A question that we all must answer rapidly; this is not a question about just the removal of the Weah and his gangs. It is the question of sincerity, not one with parochial interests. If you follow suit with the agenda and remove the CDC, you may get the power you desire, but progressive ideologues and their men and women will retreat to the barracks and possibly begin the last stage of ending bad leadership, in Liberia, by fighting to redeem the country. Our people have suffered far too long for progressives to stand aside, we stand ready to present ourselves as instruments for this national transformation.Op-ed 

Crossing Redlines: A response to Montserrado County Senator Abe Darius Dillon!

By Darlington S. Collins

While browsing social media during the early hours, I read in a couple of Facebook feds and I saw some brothers responding to what I came to discover as analysis and response to Montserrado County Senator Abraham Dillon, particularly concerning the events leading to up to April 14, 1979, and SPECIFICALLY the progressive struggle. In dealing with public officials or ordinary citizens in general, I tried not to inherit battles but unfortunately, the Monterrado County Senator, leaves me no choice, as his analysis on the historical event must not go unchecked. For we owe it to history to never allow falsification of historical realities and as such Senator Dillon’s analysis is of no exception!

In senator Dillon’s mischaracterization whilst responding to Veteran Liberian economist Samuel P. Jackson, he attempts to share a historical recollection on the progressive struggle particularly the event leading to April 14, 1979, as he dabbled fraudulently in historical inaccuracies.

I will encourage Senator Dillon and his likes not to read history from the lenses of the oligarchy of the defunct True Whing Party regime. Mr. Dillon must take interest in reading from the rightful pages of history, to inform himself. Mr. Dillon’s analysis is engulfed with huge contradictions. How dare you applaud the progressives for fighting for multiparty democracy but on the other hand condemn April 14, 1979 struggle for rights and rice? Just how?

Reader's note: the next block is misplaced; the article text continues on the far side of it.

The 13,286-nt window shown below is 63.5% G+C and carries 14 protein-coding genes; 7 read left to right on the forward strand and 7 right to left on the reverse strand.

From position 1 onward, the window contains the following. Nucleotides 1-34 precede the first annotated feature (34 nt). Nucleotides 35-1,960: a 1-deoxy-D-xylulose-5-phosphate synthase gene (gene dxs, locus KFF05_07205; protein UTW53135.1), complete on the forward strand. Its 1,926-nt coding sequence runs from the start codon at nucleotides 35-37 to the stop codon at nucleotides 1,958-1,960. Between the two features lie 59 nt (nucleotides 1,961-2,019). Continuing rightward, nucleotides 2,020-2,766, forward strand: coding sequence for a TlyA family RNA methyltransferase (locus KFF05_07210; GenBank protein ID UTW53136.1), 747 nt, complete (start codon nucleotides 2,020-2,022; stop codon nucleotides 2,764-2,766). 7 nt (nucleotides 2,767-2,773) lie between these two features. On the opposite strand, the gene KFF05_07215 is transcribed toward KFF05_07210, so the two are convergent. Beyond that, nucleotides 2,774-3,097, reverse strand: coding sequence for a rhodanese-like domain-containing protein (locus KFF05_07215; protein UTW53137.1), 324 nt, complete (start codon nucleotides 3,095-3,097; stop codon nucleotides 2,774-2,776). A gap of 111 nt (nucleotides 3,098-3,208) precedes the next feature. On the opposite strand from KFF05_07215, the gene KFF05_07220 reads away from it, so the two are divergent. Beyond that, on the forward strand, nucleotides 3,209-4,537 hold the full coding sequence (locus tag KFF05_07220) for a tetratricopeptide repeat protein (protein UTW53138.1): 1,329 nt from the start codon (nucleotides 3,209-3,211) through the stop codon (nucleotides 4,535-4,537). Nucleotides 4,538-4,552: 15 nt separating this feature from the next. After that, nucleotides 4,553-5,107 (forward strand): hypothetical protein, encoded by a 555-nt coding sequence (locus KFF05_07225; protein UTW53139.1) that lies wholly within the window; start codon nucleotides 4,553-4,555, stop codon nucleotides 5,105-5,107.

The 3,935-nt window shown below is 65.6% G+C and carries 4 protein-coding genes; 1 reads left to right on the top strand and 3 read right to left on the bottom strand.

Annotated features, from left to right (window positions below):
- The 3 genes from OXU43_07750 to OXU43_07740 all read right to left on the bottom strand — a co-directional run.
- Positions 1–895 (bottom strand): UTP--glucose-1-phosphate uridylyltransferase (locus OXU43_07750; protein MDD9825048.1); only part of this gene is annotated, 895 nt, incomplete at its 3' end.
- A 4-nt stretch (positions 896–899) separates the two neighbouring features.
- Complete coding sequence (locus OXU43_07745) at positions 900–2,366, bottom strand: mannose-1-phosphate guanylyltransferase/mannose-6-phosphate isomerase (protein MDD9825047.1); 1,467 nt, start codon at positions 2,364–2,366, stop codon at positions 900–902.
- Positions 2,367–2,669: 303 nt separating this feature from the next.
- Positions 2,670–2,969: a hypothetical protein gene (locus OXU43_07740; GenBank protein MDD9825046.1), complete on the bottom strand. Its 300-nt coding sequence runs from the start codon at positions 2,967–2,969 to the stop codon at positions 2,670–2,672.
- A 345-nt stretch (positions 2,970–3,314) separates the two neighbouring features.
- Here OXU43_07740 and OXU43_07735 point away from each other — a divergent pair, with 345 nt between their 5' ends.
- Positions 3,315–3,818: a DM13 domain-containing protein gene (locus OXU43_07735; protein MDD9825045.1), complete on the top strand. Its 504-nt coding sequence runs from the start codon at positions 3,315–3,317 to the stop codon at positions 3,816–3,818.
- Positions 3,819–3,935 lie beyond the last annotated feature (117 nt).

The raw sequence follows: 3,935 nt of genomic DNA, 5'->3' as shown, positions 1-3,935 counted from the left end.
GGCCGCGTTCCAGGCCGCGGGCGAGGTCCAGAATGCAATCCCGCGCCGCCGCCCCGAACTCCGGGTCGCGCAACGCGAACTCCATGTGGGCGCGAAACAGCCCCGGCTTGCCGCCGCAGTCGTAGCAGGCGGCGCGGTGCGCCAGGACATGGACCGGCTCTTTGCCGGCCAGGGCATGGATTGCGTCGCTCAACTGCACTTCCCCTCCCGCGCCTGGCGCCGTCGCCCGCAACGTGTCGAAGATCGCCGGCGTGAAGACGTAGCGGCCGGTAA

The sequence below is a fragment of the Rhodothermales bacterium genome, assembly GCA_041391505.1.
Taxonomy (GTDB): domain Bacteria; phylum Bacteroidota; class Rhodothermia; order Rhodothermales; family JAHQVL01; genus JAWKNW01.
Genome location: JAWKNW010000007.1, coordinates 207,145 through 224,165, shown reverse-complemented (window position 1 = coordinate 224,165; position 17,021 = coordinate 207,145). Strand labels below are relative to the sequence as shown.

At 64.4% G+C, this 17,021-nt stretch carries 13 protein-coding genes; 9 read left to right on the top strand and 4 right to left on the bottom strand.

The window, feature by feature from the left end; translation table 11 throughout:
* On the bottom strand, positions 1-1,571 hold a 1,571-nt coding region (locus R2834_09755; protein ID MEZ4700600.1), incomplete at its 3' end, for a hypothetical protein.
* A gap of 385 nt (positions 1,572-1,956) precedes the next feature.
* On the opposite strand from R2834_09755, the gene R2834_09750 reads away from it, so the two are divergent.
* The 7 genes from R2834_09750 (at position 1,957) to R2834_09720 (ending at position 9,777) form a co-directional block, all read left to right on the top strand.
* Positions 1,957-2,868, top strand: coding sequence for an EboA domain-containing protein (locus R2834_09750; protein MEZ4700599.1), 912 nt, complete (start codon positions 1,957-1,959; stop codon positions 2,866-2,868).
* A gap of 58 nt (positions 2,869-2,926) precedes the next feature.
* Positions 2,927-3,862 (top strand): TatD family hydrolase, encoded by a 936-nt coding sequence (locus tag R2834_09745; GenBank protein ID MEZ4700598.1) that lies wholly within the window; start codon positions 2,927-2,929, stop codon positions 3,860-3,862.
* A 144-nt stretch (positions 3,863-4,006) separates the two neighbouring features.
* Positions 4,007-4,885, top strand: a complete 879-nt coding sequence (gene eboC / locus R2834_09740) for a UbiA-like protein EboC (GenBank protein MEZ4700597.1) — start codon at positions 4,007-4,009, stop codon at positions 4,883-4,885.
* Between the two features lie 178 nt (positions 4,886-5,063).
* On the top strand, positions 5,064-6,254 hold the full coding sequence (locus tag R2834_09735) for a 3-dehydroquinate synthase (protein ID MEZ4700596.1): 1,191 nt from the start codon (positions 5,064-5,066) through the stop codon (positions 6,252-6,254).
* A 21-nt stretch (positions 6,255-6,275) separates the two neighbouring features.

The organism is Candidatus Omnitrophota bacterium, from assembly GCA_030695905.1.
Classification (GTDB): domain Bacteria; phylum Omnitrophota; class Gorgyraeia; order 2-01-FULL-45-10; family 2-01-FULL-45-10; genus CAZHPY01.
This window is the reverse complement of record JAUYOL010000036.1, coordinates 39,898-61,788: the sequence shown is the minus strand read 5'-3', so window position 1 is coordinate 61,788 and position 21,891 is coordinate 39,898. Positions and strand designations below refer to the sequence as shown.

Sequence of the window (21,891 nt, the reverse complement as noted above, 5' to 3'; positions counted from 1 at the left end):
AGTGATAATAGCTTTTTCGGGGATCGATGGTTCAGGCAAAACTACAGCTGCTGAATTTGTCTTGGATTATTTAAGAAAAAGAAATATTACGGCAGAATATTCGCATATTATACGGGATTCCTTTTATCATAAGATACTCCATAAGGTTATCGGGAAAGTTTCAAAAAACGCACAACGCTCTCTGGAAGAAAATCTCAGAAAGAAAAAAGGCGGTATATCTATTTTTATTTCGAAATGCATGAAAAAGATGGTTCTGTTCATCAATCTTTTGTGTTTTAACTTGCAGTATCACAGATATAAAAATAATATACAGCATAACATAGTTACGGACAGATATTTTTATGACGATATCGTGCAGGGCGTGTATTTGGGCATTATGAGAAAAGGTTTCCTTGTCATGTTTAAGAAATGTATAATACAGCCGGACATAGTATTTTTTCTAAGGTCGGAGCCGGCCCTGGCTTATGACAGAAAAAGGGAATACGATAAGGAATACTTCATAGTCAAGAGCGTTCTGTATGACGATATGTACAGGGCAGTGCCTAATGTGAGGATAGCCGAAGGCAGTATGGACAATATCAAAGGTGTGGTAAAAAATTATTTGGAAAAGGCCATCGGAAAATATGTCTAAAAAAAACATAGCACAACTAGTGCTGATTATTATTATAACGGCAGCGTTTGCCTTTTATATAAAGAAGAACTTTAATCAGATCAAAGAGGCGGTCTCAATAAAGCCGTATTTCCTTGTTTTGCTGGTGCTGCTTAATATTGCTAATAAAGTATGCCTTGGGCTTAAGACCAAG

How can you say the win for multiparty was great but the methodology was wrong? Just how? You remind me about an account in Shakespeare’s writings “Macbeth”:  you attempted to be a cat who wants to eat the fish under the want but is afraid of its feet getting wet. How could the progressive fight for multiparty democracy while the TWP held on to power, using every violence in to book to silence the opposition, and when the progressives sought to exercise their constitutional rights, the dictatorship employed its security to shoot unarmed Liberian citizens in broad daylight? Senator Dillon argues that the progressive particularly G. Barcus Matthews and the Progressive Alliance of Liberia (PAL) exploited the ignorance of the people by calling on them to protest against the harsh cost of living of their parents.

Let me remind Senator Dillon about the unfolding realities of this space called Liberia. This country’s democratic space was hijacked by a bunch of reactionaries operating under the guise of a false political arrangement. These men were only concerned about acquiring extreme wealth at the expense of the dejected downtrodden masses of our people and only preyed in the silence of our people until a group of young men decided to shake the walls and demanded answers. They weren’t prepared to take what their fathers endured for centuries.

The emergence of the liberation movements across the African continent found its way into the Liberian body politics and the conditions at the time ignited a class struggle against an oligarchy that was bent on keeping power at all cost exclusively as a minority against the wishes of the majority.

senator dillion
Senator Abraham Dillion

To question the progressive struggle is to undermine the so-called cause you are fighting in the National legislature. Yes, the progressive resisted the proposed increase in the price of rice. Why didn’t you mention in your analysis that Mr. Tolbert was the lead importer of Liberia’s staple food “Rice”? Why didn’t explain to our people the Tolbert family enjoyed a monopolist market and would have been the sole beneficiaries of the price increase? Just why?

Brother Dillon, as I close on this issue, I will gently advise that you understand what happened to this society before sharing an opinion on historical events, beyond your understanding. Please, sir, take up time and read the findings of the Truth and Reconciliation Commission [TRC] summary report; read books and empower your understanding as to why we struggle as progressives, and why we will ultimately win. The struggle will never be diverted on a silver platter nor will it be defeated in so far as men of our kind are alive.

If the conditions leading to April 14 evolve even today, we will do it all over again! Let me remind the Senator we will not share crocodile tears because the True Wing party regime ended; we will celebrate the victory of people’s struggle (April 14). The very victory men of your kind continue to enjoy even up to today on the sweat and backs of progressives who sacrificed so that you can call yourself senator.

This struggle benefits you and your likes who are reaping rewards from the progressive struggle; It was on the backs of selfless men multi-party democracy came to the homeland, progressives paid the ultimate price for this country’s liberation. As we remember April 14th, we pay tribute to the like of comrade Leader Alaric Tokpa, Dougbeh Chris Nyan, Miatta Fahnbulleh, Tiawan Saye Gongloe, and many of our ideological comrades and the ones that preceded us. Viva! Onward to victory; the struggle continues!!

Main Photo: Comrade Darlington Collins

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